Many thought it would happen like this. But to see it so fast, so stark, brings no comfort in the prediction. The last six days have brought Afghanistan to arguably the most perilous place in the last two decades.
At least six Afghan provincial capitals have fallen to the Taliban, including the major city of Kunduz, while another, Ghazni, is in peril. The US project and its Afghan allies have never seen territory fall to the Taliban so fast.
But there’s been another casualty: the hope that the Taliban could be left to rage in rural Afghanistan, where they have more support, but be kept out of the cities, has for the most part evaporated.
Are these changes irreversible? Usually, the answer would be a swift “no,” with US airpower sweeping in, and the insurgency being pushed out by pinpoint strikes from above and Afghan commandos on the ground. But it is harder to use airpower when fighting for cities brimming with civilians. And Afghan security forces – or at least their reliable commandos – are a limited asset. It must be hard for Afghanistan’s generals to know which fires to put out.
There is another, pressing complication: the United States has made it clear that 21 days from now, when the withdrawal of all international troops is complete, the airstrikes that often hold the insurgency back will stop, and air power will be used in a limited capacity to hit terror-related targets. Absent a last-minute change, this slim advantage will vanish – not that these strikes have particularly changed the direction of the past five days.
Even critics of the lackluster and fickle application of the US during its longest war should find no comfort in how the seemingly inevitable has come to pass. After 20 years, leaving was pretty much the only thing America had not tried; but it was foolish to think that something pleasant lurked under this Band-Aid as it was torn off. There was strategic courage in President Joe Biden’s acceptance that the US should not indefinitely apply just enough force to hold the Taliban back. But that’s the only real comfort many expected from his rapid, unconditional departure.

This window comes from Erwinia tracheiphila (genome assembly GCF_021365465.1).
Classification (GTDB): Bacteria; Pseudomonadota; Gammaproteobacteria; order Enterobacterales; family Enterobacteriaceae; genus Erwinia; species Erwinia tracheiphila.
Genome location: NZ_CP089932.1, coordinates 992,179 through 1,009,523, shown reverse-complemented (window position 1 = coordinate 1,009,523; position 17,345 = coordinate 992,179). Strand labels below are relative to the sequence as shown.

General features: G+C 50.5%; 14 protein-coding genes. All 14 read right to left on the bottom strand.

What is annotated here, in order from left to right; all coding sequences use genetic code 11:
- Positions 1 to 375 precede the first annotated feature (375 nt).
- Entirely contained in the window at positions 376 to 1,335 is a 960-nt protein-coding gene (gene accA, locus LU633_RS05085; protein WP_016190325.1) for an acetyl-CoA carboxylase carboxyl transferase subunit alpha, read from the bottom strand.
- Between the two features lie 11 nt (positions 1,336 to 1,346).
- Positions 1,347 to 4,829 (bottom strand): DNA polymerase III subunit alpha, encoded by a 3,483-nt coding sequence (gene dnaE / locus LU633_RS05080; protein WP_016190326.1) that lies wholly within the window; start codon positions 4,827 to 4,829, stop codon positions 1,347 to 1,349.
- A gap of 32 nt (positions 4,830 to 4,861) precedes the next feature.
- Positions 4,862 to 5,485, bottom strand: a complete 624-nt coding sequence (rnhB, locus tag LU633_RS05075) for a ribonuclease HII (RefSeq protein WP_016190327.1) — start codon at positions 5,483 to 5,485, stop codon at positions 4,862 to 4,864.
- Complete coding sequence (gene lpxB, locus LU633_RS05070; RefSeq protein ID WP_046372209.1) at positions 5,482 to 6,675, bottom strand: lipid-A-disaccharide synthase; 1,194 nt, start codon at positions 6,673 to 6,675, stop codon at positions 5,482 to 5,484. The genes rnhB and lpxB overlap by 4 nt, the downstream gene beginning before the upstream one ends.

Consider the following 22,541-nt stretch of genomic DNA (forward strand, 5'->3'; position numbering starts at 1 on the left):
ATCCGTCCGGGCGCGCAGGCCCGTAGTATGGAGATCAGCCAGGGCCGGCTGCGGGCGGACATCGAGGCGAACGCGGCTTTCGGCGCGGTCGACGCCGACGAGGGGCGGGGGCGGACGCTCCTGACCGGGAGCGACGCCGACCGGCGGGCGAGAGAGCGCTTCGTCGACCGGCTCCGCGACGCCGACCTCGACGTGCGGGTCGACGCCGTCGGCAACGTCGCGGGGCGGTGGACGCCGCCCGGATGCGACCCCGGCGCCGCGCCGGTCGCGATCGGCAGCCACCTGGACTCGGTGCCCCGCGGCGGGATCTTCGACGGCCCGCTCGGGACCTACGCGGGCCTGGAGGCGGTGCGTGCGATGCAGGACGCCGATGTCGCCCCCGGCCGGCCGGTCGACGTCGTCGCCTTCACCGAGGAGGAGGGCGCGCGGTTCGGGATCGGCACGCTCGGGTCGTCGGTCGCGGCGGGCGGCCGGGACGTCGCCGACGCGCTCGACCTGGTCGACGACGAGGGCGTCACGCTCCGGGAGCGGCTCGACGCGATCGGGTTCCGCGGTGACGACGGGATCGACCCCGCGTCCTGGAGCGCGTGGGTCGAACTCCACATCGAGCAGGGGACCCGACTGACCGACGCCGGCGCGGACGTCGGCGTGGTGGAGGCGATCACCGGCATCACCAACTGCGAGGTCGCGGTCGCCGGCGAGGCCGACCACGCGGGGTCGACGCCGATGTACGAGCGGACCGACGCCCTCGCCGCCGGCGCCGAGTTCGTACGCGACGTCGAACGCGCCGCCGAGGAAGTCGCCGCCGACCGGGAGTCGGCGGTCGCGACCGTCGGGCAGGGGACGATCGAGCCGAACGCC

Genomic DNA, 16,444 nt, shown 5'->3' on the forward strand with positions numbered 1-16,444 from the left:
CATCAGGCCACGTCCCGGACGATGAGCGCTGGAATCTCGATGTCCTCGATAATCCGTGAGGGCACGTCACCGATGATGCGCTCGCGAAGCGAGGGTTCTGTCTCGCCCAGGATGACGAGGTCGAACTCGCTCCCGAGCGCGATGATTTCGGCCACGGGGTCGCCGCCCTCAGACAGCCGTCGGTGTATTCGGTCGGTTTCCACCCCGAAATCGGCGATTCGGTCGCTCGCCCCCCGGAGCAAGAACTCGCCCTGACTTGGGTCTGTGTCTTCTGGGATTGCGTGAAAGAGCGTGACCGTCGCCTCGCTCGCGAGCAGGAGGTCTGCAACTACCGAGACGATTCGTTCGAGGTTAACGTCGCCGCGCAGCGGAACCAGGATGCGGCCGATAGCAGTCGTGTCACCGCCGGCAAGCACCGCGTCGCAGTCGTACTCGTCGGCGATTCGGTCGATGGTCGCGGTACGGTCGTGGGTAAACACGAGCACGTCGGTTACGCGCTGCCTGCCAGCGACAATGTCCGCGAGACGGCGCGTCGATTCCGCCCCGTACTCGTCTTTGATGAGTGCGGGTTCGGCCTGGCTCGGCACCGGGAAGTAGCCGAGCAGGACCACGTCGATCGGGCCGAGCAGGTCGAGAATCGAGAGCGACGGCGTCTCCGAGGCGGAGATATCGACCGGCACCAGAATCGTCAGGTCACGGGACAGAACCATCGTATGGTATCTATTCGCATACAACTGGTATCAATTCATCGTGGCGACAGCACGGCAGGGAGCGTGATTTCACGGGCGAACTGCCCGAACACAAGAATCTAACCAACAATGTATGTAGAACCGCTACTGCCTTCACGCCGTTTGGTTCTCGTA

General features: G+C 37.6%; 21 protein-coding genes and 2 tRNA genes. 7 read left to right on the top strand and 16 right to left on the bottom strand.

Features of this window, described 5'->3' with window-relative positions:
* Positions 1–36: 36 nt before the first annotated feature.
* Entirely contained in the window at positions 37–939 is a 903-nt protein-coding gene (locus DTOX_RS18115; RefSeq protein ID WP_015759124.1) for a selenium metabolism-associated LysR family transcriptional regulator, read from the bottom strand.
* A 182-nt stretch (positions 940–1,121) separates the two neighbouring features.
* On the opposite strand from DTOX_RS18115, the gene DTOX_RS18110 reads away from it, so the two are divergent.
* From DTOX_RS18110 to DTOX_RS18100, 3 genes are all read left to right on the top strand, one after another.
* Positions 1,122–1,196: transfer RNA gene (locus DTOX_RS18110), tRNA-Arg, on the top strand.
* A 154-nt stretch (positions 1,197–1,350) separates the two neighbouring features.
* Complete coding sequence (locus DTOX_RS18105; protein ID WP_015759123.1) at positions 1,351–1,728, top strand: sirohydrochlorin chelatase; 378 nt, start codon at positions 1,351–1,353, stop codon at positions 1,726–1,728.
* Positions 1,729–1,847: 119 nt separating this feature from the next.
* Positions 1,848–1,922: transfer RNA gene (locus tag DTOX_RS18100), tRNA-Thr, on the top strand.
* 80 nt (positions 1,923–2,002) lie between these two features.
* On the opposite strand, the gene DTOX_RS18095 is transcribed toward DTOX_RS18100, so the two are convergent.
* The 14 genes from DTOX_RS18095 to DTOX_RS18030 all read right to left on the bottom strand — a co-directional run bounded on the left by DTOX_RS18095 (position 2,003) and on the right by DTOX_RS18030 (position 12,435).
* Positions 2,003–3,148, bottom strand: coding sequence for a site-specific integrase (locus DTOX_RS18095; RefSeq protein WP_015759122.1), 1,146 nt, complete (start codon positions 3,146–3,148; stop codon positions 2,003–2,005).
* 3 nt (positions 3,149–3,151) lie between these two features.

Taliban fighters stand guard at a checkpoint in Kunduz city, northern Afghanistan, on Monday.
US diplomats continue to express hope that the peace process will bear fruit. That the Taliban representatives they are talking with in Doha – an older, perhaps externally softer group of elders – intend to alter the raging march to victory of their younger fighters. Critics have scorned this hope and dubbed the negotiations a sham, while some point out it remains wise to keep the door to talks open for any occasion down the line.
Regardless of who is right, it is startling to see the US, after so long wielding extraordinary might daily in Afghanistan, reduced to pleading for a peaceful settlement. The hope the 2021 Taliban had learned – from their period in power as a pariah in the 1990s – that they need international aid to keep the country afloat, still underpins a lot of US diplomacy. That can only seem more misguided after Sunday’s rejection of any possible ceasefire by the Taliban. They seem to want victory, and little else.